“From there on it is simply a test of patience, of where and when I fall into the arms of depression and anxiety.
She “toughens it out” at work, putting on a happy face.
But as soon as she gets home, she cuddles up with her pup, either sleeping for an indefinite amount of time or watching documentaries on anything that piques her interests.
“Having a ‘safe space’ has helped me learn to be okay with what I’m feeling, but also having something to look forward to when I simply do not feel like existing anymore.”
Michelle’s aunt, whom she describes as a “wonderful, plump ray of goodness and love”, is her mentor whom she turns to with all her problems and emotions.
“She would always make me feel less like a crazy individual, and more like a normal human.”
She lived in Cape Town where Michelle would visit her on school holidays, spending a lot of time on Bloubergstrand.
“She once told me that your mind is like the ocean. It has high tides, when the waves hit the sand, collapsing all hope of calmness, plummeting against rocks, and beach, almost punching at everything it reaches. And sometimes it has low tides, where the waves casually lap at the sandy beaches, caressing the seashells, and dancing in the sunshine. And even though the ocean has immense moments of turmoil and destruction, at the end of the day, it is still majestic, beautiful, and extraordinary. And no amount of destruction or crashing waves will ever cause a dent in its beauty.”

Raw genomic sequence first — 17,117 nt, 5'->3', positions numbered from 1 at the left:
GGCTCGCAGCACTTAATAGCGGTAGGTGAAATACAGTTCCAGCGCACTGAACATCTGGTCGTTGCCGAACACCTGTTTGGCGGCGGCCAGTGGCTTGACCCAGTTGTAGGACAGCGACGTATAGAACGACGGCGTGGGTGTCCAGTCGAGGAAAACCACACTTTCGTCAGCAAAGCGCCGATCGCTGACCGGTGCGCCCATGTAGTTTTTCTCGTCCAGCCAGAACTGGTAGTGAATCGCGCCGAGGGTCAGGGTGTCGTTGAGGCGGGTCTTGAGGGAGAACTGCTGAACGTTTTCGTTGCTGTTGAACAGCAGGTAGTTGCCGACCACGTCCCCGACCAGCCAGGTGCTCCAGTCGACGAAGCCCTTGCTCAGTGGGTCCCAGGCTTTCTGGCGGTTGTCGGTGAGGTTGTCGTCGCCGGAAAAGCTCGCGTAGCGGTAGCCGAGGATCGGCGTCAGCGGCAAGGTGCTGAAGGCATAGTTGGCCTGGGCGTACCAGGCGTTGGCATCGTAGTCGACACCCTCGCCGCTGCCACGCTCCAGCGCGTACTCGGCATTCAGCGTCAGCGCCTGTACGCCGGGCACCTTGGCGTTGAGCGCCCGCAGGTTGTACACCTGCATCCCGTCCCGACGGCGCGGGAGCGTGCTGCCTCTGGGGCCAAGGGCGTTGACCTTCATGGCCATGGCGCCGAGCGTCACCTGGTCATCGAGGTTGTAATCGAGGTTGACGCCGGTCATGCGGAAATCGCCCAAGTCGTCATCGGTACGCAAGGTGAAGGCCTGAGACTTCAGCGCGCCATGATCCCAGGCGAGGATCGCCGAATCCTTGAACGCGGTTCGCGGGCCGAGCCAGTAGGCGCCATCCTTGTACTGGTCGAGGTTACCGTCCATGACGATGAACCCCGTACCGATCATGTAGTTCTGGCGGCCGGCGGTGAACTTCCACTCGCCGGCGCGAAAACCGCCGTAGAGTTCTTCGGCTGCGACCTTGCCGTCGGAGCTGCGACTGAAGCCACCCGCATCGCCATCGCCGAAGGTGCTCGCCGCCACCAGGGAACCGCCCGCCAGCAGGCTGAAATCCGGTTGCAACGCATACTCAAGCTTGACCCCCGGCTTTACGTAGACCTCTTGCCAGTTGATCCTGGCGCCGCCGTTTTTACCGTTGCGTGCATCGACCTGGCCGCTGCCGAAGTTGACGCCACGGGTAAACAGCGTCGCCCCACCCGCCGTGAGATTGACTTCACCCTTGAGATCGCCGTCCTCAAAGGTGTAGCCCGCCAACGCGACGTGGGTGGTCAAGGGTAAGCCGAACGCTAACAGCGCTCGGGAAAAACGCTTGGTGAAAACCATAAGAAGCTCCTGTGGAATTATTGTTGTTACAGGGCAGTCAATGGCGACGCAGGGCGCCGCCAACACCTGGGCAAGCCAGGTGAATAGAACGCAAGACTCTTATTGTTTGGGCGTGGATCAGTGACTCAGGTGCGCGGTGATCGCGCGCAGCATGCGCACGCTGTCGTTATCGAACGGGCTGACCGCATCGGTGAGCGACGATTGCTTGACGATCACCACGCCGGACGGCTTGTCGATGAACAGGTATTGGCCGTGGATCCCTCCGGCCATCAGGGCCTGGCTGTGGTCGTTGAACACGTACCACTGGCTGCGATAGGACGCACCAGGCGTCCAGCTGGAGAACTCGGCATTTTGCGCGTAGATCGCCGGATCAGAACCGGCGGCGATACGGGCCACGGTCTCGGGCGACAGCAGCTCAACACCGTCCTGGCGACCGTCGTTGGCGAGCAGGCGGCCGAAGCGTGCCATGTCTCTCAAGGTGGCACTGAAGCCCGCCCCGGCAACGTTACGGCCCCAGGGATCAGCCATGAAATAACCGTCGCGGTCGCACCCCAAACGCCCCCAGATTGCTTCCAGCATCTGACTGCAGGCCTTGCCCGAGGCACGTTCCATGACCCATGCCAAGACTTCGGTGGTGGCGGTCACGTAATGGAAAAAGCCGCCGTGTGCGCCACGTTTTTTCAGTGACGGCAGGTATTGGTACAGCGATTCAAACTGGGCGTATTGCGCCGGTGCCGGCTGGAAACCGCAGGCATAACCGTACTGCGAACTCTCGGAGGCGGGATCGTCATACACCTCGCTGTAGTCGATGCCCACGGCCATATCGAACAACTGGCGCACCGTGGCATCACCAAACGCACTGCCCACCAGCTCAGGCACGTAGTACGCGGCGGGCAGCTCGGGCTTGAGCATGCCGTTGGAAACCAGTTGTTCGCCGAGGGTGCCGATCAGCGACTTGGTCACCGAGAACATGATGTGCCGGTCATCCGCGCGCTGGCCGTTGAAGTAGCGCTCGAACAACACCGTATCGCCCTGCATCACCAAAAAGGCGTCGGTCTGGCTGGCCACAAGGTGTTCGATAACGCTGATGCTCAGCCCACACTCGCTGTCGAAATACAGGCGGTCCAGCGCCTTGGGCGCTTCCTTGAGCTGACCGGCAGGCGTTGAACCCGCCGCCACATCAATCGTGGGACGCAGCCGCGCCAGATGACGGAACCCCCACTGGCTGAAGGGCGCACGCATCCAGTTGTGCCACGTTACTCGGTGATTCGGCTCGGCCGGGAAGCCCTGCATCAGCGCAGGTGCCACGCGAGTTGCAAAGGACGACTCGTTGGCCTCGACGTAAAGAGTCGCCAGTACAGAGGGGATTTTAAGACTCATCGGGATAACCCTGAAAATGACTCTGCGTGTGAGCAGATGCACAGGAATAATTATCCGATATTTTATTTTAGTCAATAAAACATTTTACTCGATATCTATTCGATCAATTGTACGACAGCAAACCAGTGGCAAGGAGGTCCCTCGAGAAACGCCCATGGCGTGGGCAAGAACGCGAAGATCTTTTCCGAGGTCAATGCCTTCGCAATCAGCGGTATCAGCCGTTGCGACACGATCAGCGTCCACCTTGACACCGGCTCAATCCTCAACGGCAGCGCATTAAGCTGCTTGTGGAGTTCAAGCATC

For Michelle, her tattoos and piercings have an impact on her self-esteem and how she perceives herself.
“I am uncomfortable with my skin, and how ‘empty’ it looks. I also have severe body image issues, and struggle with being completely comfortable.”
Since she started getting tattoos and piercings, her self-esteem has picked up, and she has found comfort in “my art displayed on my canvas, almost covering up my problem areas, and acting as a shield to judgement and disappointment that my mind throws at my body”.
She got her first tattoo at the lowest point in her life, when she was 15 years old. It is a quote from a song written by Oliver Sykes, “We all have these things inside that no one else can see, they hold us down like anchors. They drown us out at sea.”
It is a song she usually turns to when her mind is dark, finding comfort in knowing that she is not the only one feeling like her mind is “like an anchor, dragging me to the depths of the ocean, trying to drown me”.